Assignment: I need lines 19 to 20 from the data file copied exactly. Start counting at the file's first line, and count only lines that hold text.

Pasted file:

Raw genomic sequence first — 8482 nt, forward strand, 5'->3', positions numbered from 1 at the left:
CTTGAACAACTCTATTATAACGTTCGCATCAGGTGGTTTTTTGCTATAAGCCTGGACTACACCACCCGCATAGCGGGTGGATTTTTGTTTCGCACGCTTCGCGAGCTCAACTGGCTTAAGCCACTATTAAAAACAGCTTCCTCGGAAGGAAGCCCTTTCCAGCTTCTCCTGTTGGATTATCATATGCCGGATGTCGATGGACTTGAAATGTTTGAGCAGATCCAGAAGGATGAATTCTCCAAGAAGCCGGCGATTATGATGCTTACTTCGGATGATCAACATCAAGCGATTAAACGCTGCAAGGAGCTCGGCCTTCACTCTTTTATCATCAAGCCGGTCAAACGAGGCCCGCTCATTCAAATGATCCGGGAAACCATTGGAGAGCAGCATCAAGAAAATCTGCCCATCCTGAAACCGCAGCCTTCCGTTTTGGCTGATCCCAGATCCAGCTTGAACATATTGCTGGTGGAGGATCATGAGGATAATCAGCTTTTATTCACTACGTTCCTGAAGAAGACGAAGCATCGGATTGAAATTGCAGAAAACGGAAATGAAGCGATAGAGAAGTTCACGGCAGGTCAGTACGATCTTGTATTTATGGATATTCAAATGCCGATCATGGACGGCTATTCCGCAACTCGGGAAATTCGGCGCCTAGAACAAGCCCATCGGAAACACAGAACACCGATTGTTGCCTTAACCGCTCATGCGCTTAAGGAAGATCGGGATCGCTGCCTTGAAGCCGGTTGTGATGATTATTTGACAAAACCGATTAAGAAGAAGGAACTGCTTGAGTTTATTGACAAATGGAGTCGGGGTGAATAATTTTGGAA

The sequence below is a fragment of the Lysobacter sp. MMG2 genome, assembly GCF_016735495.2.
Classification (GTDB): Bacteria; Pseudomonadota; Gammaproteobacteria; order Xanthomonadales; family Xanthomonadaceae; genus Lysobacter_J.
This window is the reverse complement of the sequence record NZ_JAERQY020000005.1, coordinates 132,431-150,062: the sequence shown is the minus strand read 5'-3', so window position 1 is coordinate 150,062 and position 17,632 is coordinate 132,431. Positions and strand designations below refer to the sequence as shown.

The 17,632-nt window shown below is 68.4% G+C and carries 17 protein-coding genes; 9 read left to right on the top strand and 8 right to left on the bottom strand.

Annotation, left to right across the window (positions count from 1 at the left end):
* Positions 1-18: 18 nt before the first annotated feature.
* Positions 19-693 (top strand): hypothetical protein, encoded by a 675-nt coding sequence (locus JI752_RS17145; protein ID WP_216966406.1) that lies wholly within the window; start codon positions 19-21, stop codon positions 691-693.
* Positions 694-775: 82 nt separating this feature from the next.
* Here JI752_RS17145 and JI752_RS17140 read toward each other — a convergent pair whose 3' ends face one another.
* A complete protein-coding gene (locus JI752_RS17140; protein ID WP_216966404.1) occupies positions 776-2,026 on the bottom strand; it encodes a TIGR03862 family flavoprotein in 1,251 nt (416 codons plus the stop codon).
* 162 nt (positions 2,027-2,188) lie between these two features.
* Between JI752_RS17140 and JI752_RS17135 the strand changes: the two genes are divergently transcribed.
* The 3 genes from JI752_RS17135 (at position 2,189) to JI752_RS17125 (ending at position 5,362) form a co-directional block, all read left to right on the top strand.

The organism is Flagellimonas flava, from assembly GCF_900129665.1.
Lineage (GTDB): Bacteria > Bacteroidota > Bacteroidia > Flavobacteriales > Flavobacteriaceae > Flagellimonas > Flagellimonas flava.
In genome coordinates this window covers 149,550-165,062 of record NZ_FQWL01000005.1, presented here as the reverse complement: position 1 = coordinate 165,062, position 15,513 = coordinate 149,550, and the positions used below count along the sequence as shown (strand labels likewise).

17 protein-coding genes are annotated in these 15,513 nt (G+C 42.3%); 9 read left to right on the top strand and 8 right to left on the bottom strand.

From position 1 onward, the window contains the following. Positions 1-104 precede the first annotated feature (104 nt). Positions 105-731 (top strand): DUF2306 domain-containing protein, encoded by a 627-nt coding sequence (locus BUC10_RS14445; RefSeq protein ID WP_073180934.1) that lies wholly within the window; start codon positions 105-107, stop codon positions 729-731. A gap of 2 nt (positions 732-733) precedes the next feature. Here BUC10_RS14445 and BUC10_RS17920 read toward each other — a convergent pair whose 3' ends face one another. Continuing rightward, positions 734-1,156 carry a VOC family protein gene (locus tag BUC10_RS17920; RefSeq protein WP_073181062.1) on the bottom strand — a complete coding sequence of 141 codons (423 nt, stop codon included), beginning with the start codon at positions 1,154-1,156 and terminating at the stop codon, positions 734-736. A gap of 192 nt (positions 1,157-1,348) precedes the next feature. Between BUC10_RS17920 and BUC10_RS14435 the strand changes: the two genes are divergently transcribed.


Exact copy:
17 protein-coding genes are annotated in these 15,513 nt (G+C 42.3%); 9 read left to right on the top strand and 8 right to left on the bottom strand.

From position 1 onward, the window contains the following. Positions 1-104 precede the first annotated feature (104 nt). Positions 105-731 (top strand): DUF2306 domain-containing protein, encoded by a 627-nt coding sequence (locus BUC10_RS14445; RefSeq protein ID WP_073180934.1) that lies wholly within the window; start codon positions 105-107, stop codon positions 729-731. A gap of 2 nt (positions 732-733) precedes the next feature. Here BUC10_RS14445 and BUC10_RS17920 read toward each other — a convergent pair whose 3' ends face one another. Continuing rightward, positions 734-1,156 carry a VOC family protein gene (locus tag BUC10_RS17920; RefSeq protein WP_073181062.1) on the bottom strand — a complete coding sequence of 141 codons (423 nt, stop codon included), beginning with the start codon at positions 1,154-1,156 and terminating at the stop codon, positions 734-736. A gap of 192 nt (positions 1,157-1,348) precedes the next feature. Between BUC10_RS17920 and BUC10_RS14435 the strand changes: the two genes are divergently transcribed.